Et in Arcadia Ego
These photographs are taken from the larger Et in Arcadia Ego project attempting to understand how war and the need to fight war, has formed our world. How so many of the spaces we occupy, the technologies we use and the ways we understand ourselves, are created by military conflict.
The battlefields of Afghanistan and Iraq are the most obvious manifestations of this process. Conflict however can show itself in all manner of landscapes and surfaces created by war: from the extraordinary instant cities thrown up by refugees; to the bizarre environments created by electronic eavesdropping; to the cordons thrown up around US Presidential hopefuls or the face of a young girl dying from AIDS in a country where an already feeble health system has been smashed by years of civil war.
What these 'landscapes' have in common, their basis in conflict, is fundamentally downplayed in our society. I was astounded to discover that the long, straight, bustling, commercial road that runs through my old neighbourhood in London follows an old Roman road. In places the Roman stones are still buried beneath the modern tarmac. The road system built by the Romans was their highest military technology, their equivalent of the stealth fighter or the Reaper drone - a technology that allowed a huge empire to be maintained by a relatively small army, that could move quickly and safely along these paved, all-weather roads. It is extraordinary that London, a city that should be shaped by Tudor kings, the British Empire, Victorian engineers and modern international finance, is a city fundamentally drawn, even to this day, by abandoned Roman military hardware.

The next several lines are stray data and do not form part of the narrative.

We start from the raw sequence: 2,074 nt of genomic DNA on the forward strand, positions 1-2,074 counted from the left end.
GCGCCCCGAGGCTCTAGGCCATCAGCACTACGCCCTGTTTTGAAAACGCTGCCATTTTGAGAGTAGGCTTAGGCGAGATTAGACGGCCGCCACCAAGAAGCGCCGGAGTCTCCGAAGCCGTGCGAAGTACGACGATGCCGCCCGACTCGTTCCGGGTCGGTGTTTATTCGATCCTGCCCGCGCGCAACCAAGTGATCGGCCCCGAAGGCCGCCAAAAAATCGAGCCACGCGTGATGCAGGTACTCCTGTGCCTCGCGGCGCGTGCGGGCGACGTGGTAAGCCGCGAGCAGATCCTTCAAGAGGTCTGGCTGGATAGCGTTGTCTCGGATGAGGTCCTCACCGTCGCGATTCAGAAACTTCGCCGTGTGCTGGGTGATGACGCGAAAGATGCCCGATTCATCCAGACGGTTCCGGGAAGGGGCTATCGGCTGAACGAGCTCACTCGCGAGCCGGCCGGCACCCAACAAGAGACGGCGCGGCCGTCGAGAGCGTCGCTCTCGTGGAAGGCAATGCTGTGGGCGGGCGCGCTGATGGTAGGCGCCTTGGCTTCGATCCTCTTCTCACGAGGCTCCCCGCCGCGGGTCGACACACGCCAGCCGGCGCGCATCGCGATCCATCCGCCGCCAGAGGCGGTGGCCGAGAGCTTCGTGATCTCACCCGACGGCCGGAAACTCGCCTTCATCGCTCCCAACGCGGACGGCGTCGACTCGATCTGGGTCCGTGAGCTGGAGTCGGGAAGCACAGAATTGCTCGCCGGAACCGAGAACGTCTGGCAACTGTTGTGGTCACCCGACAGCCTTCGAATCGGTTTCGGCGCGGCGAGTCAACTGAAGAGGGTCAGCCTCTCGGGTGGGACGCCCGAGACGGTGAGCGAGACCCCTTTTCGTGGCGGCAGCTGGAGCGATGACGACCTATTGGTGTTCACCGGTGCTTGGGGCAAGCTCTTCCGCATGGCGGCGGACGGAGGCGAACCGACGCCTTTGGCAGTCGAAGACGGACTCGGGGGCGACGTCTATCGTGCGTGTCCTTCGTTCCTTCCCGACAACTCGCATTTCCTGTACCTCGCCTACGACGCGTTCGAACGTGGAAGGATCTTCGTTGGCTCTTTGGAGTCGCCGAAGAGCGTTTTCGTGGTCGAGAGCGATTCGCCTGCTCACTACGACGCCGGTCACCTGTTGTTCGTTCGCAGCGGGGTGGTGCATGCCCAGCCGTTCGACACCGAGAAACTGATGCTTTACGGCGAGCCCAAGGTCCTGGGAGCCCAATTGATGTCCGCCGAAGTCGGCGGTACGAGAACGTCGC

Anybody interested in the effects of war quickly becomes an expert in ruins. These images are the result of a long fascination with ruins and their portrayal in art. Some of the earliest photographers photographed ruins. Drawing on the devastation and decay in the paintings of Nicolas Poussin and Claude Lorraine, the garden designs of Capability Brown and the poetry of Shelley and Byron, the ruins in my artworks are philosophical metaphors for the foolishness of pride, of awe and the sublime and, most importantly to me, the vanity of Empire.
The photographs I am showing were all taken since 9/11, a very special time to be thinking about the making of a new global empire: the brutality necessary for its construction, and what these new ruins might mean for all of us.